Red Hook Hotness was officially born on June 1, 2006. It is buried as of today, with the hole dug and the dirt tossed in by New York Magazine, which offers up evidence of the "Red Hook's degentrification." The story starts out, "What the hell is happening in Red Hook?" and goes on to quote a resident who says of the heady days of mid-2007 when Van Brunt Street seemed like it was moments from wall to wall cafe, wine bars and boutiques, and the MacLarens were revving their engines: "That moment was there. It was definitely there. Everyone felt it at the same time. And then," she says, "it just went away."
Offered as evidence of death:
The Pioneer bar has shut down. So has the bistro 360 and, just recently, the live-music venue the Hook. Buildings put on the market for $2.5 million have stayed empty and unsold. Landlords hoping to get $2,500 a month for a Van Brunt storefront—the rent that Barbara Corcoran was asking—have found no takers. In fact, Corcoran’s spot sat unrented for over two years, until a local business took the space at the cut rate of $1,800 a month. The perception of the neighborhood got bad enough that in August the Post ran a story headlined "Call It ‘Dead’ Hook."And it's scarier still, friends. Could the degentrification of Red Hook spread like a plague to Bushwick, Bed-Stuy (boy, now that would be quick) and -- nooooooooo -- Williamsburg? What if gentrification is actually "a self-extinguishing phenomenon?" It is way too early on a Monday morning to contemplate the "Red Hook Real-Estate Slowdown Theory of Yuppie-Hipster Equilibrium." For now, all we can say is that the pupusa ladies couldn't be reached for comment, as the season at the Ballfields ended a few weeks ago.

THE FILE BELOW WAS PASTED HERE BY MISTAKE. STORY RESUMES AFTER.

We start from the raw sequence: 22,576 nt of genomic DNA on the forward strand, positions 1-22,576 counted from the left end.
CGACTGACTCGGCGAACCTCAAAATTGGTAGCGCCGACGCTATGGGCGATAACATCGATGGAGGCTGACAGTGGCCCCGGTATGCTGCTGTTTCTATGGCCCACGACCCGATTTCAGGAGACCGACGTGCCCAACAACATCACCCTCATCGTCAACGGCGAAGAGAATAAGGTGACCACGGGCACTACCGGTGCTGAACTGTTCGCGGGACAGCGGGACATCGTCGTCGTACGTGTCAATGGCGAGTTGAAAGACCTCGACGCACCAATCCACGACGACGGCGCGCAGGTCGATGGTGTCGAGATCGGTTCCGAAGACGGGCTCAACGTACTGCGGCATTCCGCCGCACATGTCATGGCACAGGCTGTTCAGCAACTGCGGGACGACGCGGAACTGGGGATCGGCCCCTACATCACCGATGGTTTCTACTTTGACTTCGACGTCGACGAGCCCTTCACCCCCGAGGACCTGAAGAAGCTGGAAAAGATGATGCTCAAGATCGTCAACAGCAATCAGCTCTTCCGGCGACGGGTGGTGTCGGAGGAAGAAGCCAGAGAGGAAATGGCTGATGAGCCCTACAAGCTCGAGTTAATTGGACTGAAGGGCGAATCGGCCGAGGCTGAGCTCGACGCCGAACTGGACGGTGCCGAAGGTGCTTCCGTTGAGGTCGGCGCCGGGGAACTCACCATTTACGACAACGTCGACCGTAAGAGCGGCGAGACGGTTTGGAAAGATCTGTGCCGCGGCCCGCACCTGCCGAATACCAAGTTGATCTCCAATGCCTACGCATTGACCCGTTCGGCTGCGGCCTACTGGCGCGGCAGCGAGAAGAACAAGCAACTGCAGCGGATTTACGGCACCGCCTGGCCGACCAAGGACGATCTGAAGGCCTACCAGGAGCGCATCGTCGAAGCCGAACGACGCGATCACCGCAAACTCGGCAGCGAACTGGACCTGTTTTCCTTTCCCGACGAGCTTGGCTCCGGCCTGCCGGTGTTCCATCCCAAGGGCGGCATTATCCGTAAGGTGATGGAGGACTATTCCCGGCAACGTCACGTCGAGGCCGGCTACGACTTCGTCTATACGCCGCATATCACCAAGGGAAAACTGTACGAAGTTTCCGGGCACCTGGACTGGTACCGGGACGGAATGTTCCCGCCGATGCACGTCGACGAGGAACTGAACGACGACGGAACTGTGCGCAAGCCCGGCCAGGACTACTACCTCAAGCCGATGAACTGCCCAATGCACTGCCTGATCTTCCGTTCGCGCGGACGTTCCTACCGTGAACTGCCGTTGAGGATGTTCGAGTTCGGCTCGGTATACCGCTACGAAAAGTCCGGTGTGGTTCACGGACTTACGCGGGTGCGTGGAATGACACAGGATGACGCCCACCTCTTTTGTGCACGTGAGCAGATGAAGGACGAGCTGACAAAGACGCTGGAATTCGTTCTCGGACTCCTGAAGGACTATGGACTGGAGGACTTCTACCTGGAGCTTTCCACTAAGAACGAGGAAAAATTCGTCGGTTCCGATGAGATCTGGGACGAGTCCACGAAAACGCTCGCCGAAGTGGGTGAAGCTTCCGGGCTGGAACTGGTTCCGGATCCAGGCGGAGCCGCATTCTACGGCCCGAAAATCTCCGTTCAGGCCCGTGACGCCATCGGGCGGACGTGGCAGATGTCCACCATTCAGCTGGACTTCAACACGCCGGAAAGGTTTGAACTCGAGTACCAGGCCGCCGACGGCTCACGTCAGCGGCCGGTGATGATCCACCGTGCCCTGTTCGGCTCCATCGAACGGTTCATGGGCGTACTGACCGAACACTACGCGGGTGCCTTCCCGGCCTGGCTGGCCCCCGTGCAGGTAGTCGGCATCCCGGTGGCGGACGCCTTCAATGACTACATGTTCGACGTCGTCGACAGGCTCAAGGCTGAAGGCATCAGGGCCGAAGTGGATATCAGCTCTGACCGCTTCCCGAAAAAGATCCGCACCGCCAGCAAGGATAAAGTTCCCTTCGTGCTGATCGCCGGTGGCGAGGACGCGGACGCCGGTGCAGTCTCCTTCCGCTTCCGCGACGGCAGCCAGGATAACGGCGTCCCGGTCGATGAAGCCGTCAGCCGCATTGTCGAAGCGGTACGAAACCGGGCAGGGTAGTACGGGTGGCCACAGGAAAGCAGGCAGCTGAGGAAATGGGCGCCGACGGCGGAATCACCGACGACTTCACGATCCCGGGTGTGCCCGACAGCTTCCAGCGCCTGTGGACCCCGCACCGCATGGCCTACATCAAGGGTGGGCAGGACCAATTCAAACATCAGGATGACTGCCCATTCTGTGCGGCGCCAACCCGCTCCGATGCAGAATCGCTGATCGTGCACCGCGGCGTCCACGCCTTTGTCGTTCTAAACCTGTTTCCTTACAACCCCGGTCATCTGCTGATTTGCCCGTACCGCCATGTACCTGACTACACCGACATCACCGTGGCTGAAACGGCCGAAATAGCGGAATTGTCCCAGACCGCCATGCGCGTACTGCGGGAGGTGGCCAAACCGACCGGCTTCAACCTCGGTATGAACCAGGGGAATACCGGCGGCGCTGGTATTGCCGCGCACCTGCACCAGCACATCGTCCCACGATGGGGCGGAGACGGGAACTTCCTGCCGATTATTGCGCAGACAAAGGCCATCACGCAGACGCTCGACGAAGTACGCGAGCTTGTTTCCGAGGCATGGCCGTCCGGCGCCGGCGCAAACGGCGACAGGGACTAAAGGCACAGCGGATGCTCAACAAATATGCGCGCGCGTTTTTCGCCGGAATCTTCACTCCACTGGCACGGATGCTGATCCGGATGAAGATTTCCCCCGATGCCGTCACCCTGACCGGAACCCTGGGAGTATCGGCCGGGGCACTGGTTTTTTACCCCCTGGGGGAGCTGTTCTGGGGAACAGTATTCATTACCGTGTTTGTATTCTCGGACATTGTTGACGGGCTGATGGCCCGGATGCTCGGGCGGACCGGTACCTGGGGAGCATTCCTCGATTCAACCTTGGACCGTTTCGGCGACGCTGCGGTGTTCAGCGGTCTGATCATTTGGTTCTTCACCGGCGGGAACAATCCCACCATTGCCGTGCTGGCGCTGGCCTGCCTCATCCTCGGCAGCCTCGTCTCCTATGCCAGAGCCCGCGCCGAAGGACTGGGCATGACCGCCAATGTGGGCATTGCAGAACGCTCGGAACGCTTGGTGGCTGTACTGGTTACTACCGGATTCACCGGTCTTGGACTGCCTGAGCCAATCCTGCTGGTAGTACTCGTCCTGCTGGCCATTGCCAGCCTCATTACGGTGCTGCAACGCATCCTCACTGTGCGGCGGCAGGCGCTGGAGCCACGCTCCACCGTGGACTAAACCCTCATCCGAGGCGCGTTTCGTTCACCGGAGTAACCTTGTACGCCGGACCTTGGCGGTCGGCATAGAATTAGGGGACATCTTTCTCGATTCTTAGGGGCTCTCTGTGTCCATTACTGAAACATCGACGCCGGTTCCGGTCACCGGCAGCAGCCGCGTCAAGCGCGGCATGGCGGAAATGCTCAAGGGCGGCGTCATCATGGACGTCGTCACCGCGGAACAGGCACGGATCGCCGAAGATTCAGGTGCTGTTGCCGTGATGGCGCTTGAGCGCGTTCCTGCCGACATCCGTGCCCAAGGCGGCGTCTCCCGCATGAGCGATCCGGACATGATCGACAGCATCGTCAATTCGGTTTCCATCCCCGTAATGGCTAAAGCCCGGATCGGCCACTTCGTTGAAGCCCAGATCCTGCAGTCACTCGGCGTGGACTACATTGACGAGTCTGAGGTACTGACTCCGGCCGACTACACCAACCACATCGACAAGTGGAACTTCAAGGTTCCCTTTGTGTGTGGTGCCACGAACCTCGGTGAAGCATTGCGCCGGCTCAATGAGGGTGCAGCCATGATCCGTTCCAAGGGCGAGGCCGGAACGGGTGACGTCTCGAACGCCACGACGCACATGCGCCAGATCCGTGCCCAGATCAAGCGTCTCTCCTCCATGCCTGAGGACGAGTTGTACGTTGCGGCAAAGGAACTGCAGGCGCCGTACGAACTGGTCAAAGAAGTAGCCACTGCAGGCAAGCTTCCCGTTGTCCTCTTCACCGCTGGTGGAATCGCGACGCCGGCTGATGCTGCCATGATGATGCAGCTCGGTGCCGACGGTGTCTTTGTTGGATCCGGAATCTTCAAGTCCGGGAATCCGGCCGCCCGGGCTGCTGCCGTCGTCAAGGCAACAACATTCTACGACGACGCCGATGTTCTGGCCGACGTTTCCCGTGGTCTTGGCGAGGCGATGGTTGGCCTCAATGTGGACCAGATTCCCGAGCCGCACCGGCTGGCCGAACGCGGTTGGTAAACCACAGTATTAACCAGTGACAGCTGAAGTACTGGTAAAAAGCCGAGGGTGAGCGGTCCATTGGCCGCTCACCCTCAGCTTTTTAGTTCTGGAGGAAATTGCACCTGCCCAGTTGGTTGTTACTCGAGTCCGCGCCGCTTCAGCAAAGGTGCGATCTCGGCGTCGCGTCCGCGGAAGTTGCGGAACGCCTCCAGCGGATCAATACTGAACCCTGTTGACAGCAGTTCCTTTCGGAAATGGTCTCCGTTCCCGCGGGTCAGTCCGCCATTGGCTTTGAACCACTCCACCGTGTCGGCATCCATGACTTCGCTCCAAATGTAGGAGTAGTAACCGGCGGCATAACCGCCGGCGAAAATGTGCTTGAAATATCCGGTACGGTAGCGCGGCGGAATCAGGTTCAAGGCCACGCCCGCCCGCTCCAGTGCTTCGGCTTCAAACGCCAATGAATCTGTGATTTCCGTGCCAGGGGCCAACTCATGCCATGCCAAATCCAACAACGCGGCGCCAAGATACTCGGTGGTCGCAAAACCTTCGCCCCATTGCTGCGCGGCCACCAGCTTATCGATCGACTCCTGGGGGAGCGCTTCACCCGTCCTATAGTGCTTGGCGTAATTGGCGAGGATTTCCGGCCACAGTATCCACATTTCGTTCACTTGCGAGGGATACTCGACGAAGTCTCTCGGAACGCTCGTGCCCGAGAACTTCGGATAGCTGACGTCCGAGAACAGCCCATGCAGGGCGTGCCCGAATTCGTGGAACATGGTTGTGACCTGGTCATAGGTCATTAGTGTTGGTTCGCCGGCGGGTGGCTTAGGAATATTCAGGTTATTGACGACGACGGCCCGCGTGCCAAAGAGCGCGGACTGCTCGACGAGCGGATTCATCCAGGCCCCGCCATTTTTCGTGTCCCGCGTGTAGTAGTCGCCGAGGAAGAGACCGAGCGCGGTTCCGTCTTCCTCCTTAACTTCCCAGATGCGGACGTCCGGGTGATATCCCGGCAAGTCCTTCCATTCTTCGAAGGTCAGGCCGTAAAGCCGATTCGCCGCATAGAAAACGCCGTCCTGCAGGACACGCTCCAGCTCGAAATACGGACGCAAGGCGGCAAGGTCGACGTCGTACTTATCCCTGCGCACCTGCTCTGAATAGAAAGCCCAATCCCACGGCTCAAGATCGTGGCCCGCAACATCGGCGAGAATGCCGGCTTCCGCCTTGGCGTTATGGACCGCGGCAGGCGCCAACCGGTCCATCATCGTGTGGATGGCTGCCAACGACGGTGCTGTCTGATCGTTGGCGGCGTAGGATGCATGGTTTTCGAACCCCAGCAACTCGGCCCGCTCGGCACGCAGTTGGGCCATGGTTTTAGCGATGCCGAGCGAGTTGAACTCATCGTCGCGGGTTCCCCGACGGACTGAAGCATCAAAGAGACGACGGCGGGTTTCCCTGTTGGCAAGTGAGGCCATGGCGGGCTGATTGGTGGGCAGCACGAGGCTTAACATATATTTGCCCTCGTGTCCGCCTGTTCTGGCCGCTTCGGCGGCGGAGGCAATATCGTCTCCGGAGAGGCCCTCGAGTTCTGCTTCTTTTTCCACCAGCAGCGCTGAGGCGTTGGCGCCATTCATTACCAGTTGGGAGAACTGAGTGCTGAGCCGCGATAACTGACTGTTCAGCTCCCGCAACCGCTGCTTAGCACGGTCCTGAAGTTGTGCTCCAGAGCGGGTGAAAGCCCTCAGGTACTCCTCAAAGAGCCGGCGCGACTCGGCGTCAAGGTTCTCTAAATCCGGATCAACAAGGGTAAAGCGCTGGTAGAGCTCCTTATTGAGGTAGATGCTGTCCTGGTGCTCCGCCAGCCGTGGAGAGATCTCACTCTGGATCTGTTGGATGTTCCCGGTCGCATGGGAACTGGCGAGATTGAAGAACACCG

· The Embers of Gentrification [NYMag]
· Red Hook: Looks Like We Made It [Curbed]
· On the Hook [TONY]